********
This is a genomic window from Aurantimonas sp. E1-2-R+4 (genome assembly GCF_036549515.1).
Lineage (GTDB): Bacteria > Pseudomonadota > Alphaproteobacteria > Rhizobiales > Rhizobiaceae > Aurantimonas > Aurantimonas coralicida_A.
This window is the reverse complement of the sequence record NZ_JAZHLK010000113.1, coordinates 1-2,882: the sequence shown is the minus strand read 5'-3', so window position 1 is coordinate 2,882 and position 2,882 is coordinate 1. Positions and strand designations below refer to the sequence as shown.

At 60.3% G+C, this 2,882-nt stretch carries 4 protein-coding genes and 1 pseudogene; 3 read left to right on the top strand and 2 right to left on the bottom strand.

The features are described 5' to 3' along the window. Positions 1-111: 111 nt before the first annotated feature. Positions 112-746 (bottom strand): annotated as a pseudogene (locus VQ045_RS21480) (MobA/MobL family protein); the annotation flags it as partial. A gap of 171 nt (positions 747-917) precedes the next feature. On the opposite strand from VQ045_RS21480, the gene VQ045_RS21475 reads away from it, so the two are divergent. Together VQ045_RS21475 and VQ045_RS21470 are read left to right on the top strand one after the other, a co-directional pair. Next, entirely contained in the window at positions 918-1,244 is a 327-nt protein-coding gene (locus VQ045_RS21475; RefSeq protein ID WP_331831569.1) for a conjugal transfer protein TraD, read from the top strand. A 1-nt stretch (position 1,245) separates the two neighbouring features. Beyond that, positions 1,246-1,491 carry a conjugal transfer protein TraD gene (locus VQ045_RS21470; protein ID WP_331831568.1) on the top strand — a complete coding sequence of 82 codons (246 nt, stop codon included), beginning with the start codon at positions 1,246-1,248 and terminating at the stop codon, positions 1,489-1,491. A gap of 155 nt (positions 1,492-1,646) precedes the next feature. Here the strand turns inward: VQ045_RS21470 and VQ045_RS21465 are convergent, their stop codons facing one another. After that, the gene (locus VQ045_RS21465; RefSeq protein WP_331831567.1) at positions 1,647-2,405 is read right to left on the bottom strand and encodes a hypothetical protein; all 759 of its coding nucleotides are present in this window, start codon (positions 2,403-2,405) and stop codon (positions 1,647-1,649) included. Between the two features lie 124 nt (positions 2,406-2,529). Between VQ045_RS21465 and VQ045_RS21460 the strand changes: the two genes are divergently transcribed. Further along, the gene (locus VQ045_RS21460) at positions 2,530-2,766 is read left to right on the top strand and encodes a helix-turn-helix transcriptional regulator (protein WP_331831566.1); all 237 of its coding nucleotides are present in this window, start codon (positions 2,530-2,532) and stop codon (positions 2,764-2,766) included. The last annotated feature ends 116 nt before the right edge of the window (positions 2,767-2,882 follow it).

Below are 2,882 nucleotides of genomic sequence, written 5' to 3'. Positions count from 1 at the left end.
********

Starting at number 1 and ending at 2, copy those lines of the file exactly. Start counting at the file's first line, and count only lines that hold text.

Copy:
This is a genomic window from Aurantimonas sp. E1-2-R+4 (genome assembly GCF_036549515.1).
Lineage (GTDB): Bacteria > Pseudomonadota > Alphaproteobacteria > Rhizobiales > Rhizobiaceae > Aurantimonas > Aurantimonas coralicida_A.